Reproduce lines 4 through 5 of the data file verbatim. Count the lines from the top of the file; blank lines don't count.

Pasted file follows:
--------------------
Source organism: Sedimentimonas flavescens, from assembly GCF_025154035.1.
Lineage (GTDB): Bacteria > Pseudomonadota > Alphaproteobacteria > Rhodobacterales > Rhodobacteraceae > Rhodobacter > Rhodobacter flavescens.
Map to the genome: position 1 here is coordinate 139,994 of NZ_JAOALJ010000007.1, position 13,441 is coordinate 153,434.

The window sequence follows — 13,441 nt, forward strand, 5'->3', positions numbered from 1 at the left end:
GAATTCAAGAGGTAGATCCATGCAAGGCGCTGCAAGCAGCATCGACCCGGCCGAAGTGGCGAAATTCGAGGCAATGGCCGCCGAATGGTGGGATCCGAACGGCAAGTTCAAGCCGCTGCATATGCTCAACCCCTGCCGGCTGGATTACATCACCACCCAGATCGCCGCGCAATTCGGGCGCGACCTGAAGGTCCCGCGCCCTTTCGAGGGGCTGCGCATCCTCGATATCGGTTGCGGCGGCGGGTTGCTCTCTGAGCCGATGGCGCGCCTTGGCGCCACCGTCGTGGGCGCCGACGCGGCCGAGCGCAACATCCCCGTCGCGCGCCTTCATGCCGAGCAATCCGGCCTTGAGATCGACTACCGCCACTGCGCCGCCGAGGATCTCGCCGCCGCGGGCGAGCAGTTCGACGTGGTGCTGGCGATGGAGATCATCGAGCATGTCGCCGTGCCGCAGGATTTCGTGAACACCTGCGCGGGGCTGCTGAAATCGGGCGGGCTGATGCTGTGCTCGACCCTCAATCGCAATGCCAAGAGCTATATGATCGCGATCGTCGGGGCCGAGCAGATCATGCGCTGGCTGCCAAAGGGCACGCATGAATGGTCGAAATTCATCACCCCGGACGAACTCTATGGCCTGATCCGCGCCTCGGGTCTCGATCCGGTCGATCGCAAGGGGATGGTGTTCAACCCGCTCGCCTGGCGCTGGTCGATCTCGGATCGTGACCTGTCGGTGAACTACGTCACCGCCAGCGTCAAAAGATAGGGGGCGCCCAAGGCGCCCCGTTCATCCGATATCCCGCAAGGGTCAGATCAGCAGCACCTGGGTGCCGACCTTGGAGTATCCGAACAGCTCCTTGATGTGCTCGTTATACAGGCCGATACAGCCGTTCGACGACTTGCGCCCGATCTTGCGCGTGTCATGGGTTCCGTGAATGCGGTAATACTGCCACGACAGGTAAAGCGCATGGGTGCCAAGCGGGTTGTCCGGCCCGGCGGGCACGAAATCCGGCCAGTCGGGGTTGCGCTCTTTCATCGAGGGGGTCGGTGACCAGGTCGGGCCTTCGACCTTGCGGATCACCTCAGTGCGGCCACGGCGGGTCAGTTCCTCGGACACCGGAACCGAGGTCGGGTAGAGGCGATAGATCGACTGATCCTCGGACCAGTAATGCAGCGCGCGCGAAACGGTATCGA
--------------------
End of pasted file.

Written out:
The window sequence follows — 13,441 nt, forward strand, 5'->3', positions numbered from 1 at the left end:
GAATTCAAGAGGTAGATCCATGCAAGGCGCTGCAAGCAGCATCGACCCGGCCGAAGTGGCGAAATTCGAGGCAATGGCCGCCGAATGGTGGGATCCGAACGGCAAGTTCAAGCCGCTGCATATGCTCAACCCCTGCCGGCTGGATTACATCACCACCCAGATCGCCGCGCAATTCGGGCGCGACCTGAAGGTCCCGCGCCCTTTCGAGGGGCTGCGCATCCTCGATATCGGTTGCGGCGGCGGGTTGCTCTCTGAGCCGATGGCGCGCCTTGGCGCCACCGTCGTGGGCGCCGACGCGGCCGAGCGCAACATCCCCGTCGCGCGCCTTCATGCCGAGCAATCCGGCCTTGAGATCGACTACCGCCACTGCGCCGCCGAGGATCTCGCCGCCGCGGGCGAGCAGTTCGACGTGGTGCTGGCGATGGAGATCATCGAGCATGTCGCCGTGCCGCAGGATTTCGTGAACACCTGCGCGGGGCTGCTGAAATCGGGCGGGCTGATGCTGTGCTCGACCCTCAATCGCAATGCCAAGAGCTATATGATCGCGATCGTCGGGGCCGAGCAGATCATGCGCTGGCTGCCAAAGGGCACGCATGAATGGTCGAAATTCATCACCCCGGACGAACTCTATGGCCTGATCCGCGCCTCGGGTCTCGATCCGGTCGATCGCAAGGGGATGGTGTTCAACCCGCTCGCCTGGCGCTGGTCGATCTCGGATCGTGACCTGTCGGTGAACTACGTCACCGCCAGCGTCAAAAGATAGGGGGCGCCCAAGGCGCCCCGTTCATCCGATATCCCGCAAGGGTCAGATCAGCAGCACCTGGGTGCCGACCTTGGAGTATCCGAACAGCTCCTTGATGTGCTCGTTATACAGGCCGATACAGCCGTTCGACGACTTGCGCCCGATCTTGCGCGTGTCATGGGTTCCGTGAATGCGGTAATACTGCCACGACAGGTAAAGCGCATGGGTGCCAAGCGGGTTGTCCGGCCCGGCGGGCACGAAATCCGGCCAGTCGGGGTTGCGCTCTTTCATCGAGGGGGTCGGTGACCAGGTCGGGCCTTCGACCTTGCGGATCACCTCAGTGCGGCCACGGCGGGTCAGTTCCTCGGACACCGGAACCGAGGTCGGGTAGAGGCGATAGATCGACTGATCCTCGGACCAGTAATGCAGCGCGCGCGAAACGGTATCGA